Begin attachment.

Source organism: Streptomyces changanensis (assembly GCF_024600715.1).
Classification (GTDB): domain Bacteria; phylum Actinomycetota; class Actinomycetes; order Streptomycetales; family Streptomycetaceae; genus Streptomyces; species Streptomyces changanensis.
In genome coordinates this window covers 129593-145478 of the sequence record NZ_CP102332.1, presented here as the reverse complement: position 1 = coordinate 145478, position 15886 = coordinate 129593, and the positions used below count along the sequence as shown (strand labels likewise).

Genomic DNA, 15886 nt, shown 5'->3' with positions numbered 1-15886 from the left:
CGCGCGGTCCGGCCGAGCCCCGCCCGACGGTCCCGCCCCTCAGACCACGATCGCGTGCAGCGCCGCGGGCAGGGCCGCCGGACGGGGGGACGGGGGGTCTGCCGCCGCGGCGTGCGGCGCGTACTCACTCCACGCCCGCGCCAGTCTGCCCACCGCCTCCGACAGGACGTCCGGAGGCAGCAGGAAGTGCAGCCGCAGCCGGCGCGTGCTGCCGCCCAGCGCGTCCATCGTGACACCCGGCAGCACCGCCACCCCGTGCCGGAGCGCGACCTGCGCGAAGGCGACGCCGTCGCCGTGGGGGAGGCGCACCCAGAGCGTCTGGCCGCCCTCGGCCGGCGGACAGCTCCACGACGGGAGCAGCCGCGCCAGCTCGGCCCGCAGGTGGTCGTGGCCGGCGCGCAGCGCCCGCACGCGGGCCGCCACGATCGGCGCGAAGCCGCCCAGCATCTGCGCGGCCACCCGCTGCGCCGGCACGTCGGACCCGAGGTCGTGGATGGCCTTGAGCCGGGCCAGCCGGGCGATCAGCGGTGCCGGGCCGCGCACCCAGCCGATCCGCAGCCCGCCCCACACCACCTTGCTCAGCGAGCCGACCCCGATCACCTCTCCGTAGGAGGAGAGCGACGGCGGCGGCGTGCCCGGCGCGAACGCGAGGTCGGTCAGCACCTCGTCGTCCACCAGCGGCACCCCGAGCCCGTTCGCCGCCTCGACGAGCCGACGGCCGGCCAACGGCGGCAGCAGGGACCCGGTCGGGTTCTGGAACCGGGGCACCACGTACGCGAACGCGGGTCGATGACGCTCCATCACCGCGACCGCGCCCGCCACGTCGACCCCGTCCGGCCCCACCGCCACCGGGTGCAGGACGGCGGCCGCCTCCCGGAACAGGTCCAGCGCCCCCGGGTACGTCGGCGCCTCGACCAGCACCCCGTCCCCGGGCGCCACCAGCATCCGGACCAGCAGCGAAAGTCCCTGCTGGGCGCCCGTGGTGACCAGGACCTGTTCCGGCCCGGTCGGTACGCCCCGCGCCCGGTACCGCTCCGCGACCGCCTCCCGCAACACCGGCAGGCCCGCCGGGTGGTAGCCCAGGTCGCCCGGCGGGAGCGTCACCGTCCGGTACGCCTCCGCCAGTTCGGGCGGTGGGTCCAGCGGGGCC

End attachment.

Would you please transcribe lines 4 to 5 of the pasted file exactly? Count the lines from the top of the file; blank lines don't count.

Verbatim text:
Genomic DNA, 15886 nt, shown 5'->3' with positions numbered 1-15886 from the left:
CGCGCGGTCCGGCCGAGCCCCGCCCGACGGTCCCGCCCCTCAGACCACGATCGCGTGCAGCGCCGCGGGCAGGGCCGCCGGACGGGGGGACGGGGGGTCTGCCGCCGCGGCGTGCGGCGCGTACTCACTCCACGCCCGCGCCAGTCTGCCCACCGCCTCCGACAGGACGTCCGGAGGCAGCAGGAAGTGCAGCCGCAGCCGGCGCGTGCTGCCGCCCAGCGCGTCCATCGTGACACCCGGCAGCACCGCCACCCCGTGCCGGAGCGCGACCTGCGCGAAGGCGACGCCGTCGCCGTGGGGGAGGCGCACCCAGAGCGTCTGGCCGCCCTCGGCCGGCGGACAGCTCCACGACGGGAGCAGCCGCGCCAGCTCGGCCCGCAGGTGGTCGTGGCCGGCGCGCAGCGCCCGCACGCGGGCCGCCACGATCGGCGCGAAGCCGCCCAGCATCTGCGCGGCCACCCGCTGCGCCGGCACGTCGGACCCGAGGTCGTGGATGGCCTTGAGCCGGGCCAGCCGGGCGATCAGCGGTGCCGGGCCGCGCACCCAGCCGATCCGCAGCCCGCCCCACACCACCTTGCTCAGCGAGCCGACCCCGATCACCTCTCCGTAGGAGGAGAGCGACGGCGGCGGCGTGCCCGGCGCGAACGCGAGGTCGGTCAGCACCTCGTCGTCCACCAGCGGCACCCCGAGCCCGTTCGCCGCCTCGACGAGCCGACGGCCGGCCAACGGCGGCAGCAGGGACCCGGTCGGGTTCTGGAACCGGGGCACCACGTACGCGAACGCGGGTCGATGACGCTCCATCACCGCGACCGCGCCCGCCACGTCGACCCCGTCCGGCCCCACCGCCACCGGGTGCAGGACGGCGGCCGCCTCCCGGAACAGGTCCAGCGCCCCCGGGTACGTCGGCGCCTCGACCAGCACCCCGTCCCCGGGCGCCACCAGCATCCGGACCAGCAGCGAAAGTCCCTGCTGGGCGCCCGTGGTGACCAGGACCTGTTCCGGCCCGGTCGGTACGCCCCGCGCCCGGTACCGCTCCGCGACCGCCTCCCGCAACACCGGCAGGCCCGCCGGGTGGTAGCCCAGGTCGCCCGGCGGGAGCGTCACCGTCCGGTACGCCTCCGCCAGTTCGGGCGGTGGGTCCAGCGGGGCC